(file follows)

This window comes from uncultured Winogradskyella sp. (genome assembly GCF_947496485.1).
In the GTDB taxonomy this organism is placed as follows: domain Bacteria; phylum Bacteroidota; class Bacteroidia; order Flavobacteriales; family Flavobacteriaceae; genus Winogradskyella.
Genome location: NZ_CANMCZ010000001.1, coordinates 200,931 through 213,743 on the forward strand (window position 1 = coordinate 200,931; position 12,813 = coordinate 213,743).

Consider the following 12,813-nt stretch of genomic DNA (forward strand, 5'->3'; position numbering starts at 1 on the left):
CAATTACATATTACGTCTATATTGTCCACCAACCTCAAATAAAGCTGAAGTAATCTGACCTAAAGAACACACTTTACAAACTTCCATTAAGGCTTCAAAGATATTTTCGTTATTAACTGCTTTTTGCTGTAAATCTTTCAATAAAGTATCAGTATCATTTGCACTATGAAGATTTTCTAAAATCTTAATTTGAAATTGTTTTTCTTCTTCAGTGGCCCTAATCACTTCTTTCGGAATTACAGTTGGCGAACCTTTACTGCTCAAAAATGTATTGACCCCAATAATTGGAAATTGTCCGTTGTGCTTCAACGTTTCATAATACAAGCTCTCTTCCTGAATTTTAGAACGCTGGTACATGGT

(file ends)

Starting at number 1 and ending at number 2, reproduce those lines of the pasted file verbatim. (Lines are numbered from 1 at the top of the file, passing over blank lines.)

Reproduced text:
This window comes from uncultured Winogradskyella sp. (genome assembly GCF_947496485.1).
In the GTDB taxonomy this organism is placed as follows: domain Bacteria; phylum Bacteroidota; class Bacteroidia; order Flavobacteriales; family Flavobacteriaceae; genus Winogradskyella.